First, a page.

Once again I am updating my Sony RX100 review page. Here's an amazing admission: I bought a Nikon D800 specifically to shoot video on my then-upcoming Rim to Rim hike in the Grand Canyon. D800 video for natural landscapes is astonishingly good—probably you've got to spend car-sized sums to do better. So which camera did I actually carry across the Canyon? My RX100.
What happened? The day before the hike, I realized that RX100 footage looked much better than D800 footage handheld. Plus my RX100 weighs about five pounds less. Plus it fits in a tiny little case that I can clip anywhere. So the choice was, did I want to carry an eight-ounce deck of cards or an awkwardly-sized lead brick some twenty miles plus across Grand Canyon? Really, it was no choice at all—carrying the RX100 saved more weight than I was carrying in water for the entire trip!
Afterward, looking over the raw footage, I realized if I'd tried to carry the D800 I never would have got the shots I got with the Sony. Part of what made it possible for me to shoot 7 gigs of video and make it across the Canyon before dark was how nimble the RX100 is. I could effortlessly draw it, shoot, and stow it—sometimes within the span of ten to twenty seconds. That would have been utterly impossible with the D800, and believe me, those extra pounds would not have been my friend as the day wore on, either.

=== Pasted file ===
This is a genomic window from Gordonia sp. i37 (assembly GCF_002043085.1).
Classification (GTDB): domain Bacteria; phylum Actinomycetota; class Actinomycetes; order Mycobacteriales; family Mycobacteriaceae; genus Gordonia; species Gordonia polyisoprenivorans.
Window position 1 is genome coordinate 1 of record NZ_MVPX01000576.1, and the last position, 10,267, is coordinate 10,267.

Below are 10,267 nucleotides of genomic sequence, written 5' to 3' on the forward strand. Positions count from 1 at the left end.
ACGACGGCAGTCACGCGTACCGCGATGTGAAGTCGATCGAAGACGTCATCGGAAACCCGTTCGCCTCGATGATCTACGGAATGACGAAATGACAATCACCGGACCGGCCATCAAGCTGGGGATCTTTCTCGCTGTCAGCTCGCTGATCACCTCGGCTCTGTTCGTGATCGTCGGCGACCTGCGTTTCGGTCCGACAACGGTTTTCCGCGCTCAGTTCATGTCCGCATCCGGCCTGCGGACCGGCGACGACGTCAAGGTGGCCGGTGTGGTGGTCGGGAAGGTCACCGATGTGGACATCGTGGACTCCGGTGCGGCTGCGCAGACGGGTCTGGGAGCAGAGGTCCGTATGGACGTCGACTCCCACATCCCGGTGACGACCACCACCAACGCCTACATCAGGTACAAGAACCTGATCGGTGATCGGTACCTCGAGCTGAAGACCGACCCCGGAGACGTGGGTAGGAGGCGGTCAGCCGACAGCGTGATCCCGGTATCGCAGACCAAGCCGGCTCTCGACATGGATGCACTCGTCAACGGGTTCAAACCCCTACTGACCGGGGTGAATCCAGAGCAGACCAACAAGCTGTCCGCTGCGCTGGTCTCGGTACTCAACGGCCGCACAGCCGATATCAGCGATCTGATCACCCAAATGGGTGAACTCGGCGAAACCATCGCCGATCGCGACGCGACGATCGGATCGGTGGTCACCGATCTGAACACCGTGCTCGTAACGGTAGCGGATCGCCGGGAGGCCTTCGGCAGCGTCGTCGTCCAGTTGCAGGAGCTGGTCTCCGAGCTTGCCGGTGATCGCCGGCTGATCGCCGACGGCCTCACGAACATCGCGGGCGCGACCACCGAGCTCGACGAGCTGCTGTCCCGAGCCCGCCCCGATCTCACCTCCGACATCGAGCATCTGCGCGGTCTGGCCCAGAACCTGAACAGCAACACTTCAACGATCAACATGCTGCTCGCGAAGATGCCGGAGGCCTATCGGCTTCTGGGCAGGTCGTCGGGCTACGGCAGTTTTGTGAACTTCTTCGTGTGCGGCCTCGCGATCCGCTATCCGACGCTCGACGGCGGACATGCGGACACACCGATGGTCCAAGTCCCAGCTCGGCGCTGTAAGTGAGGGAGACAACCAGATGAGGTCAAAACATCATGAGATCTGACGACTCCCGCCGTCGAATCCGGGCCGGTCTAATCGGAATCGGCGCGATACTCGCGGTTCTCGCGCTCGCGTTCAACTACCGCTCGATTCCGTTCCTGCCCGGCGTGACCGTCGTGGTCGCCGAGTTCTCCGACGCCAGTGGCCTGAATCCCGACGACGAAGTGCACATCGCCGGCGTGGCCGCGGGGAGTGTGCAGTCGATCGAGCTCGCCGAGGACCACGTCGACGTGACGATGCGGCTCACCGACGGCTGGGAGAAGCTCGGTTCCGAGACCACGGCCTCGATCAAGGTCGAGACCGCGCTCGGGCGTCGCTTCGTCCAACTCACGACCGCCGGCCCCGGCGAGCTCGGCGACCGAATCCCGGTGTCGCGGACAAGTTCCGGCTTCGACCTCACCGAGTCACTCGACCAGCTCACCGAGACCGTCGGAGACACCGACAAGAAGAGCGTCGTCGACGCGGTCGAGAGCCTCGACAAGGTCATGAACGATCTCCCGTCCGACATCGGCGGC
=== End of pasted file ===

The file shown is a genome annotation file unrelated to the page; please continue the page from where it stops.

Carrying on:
Yes, raw D800 video on a tripod or a stabilization rig looks better. I'd say a lot better. So I'm not abandoning my Nikon. But streaming online compression evens out a lot of the D800's aesthetic quality advantage, and the RX100's superior onboard stabilization really shines regardless. For this kind of run-and-gun backcountry photography, the RX100 easily proved itself the superior choice. Check out Wilson Mountain (Nikon) versus Grand Canyon (Sony) and see for yourself.